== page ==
Here we are again in that mythical time of new years resolutions, one word promises, and other ways that we plan to do and be better in the new year. New year’s resolutions are promises we make to ourselves when we can see our potential and we’re hoping to live up to it. The problem with resolutions is we always have the best intentions but the follow through is difficult for most of us.
I recently discovered an easy way to track your resolutions or goals which can be easily adapted to your professional or personal life.
I stumbled across a video by creator Matt Ragland about his “ten block” method but realized that I don’t really need to organize or worry about my work life so much. My work life as a teacher is pretty structured already and I’m good about using my time wisely because there’s only so much of it to go around but I have found this method to be incredibly useful in tracking the things I want to do in my personal life instead of the usual habit trackers.
Step 1: I figured out roughly how much available time I have in a week:
Total hours in a week: 168
Total hours spent commuting at at work: 45
Total hours doing errands, meals, kids activities, meetings (high average): 15
Total hours sleeping (I’m a sleep zealot and work really hard on getting my sleep): 63
Hours left over: 168 — (45+15+63) = 45 hours
When I did this calculation, I was shocked to find out that I had 45 hours a week to do what I wanted to do, not just what I needed to do. That was an eye opener to me because, like most people, I’m usually complaining about the fact that there isn’t enough time.
However, seeing it in black and white, there really IS enough time, I am just squandering it with doom scrolling and TV watching.
After I processed my feelings of “wasted” time, I decided to get to work on making it not wasted.
I’ve been on the bullet journal train consistently now for about a year and it’s the only planner style I haven’t given up on yet because it morphs into whatever you need when you need it which I have found incredibly helpful. I will say, I generally stay away from social media or videos about bullet journals unless I use the word “minimalist” because the bujo world is CRAZY and some people get really artistic with them but that is not me — I am a minimalist — give me the basics and the simpler the better.
This is what hit me about Matt’s ten block method — it was a super simple time tracker that let you see how much time you were spending on different activities and if you were using too much time in the wrong areas. You can use this simple method as a way to track how much time you spend doing things you don’t want to (i.e. doom scrolling) or things you do want to be doing (i.e exercise).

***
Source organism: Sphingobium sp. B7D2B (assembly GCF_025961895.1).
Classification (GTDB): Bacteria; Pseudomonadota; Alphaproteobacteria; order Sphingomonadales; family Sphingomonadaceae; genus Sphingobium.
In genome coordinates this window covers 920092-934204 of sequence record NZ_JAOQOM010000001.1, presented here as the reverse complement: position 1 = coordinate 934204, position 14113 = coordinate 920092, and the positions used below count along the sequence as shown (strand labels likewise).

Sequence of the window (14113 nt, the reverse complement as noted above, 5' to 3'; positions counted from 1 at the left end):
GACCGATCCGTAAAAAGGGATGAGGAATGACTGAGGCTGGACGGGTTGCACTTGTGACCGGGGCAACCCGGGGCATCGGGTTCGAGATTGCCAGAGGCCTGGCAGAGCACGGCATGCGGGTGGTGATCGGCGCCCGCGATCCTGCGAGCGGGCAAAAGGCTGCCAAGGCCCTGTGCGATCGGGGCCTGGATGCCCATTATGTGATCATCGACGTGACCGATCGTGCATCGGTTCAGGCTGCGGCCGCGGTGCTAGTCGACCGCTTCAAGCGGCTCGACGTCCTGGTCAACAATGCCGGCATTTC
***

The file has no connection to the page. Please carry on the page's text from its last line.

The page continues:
As we enter into 2023 — I wanted to share this with anyone who might find it helpful:
Step 2: Set up a four hour strip — for me in my bullet journal it works out to sixteen dots on the dot grid paper and four for each hour.
Step 3: Draw this four hour strip as many times as you want or need to. Matt originally suggests ten times for a total of forty hours but I generally use six to eight strips (twenty-four to thirty-two hours) depending on what my focus is during that week. And since I’m using this in my personal life I figured I don’t need to be productive for the full 45 hours I have available, because sometimes we need to “waste” time and be restful.
Step 4: Separate the strips into one hour increments. I do this by using four dots for each hour.
Step 5: Then label each strip with what you’re tracking (i.e. meetings, exercise, reading, etc…)
Step 6: Shade time in the strip every time you spend time on that activity:
I have found this really helpful in keeping me on track and focusing on my priorities in a gentle and open way as opposed to being so rigid I end up giving up. I have found that I need a nice balance of routine and flexibility and this ten block method helps me with that. As you can see in the picture, I don’t always (very rarely) meet my goals or get even close to them but it at least is a way for me to see how I’m spending my time and where I can improve.
I hope you take whatever you need into 2023 and work towards the life you want to have — no matter what that looks like to anyone else!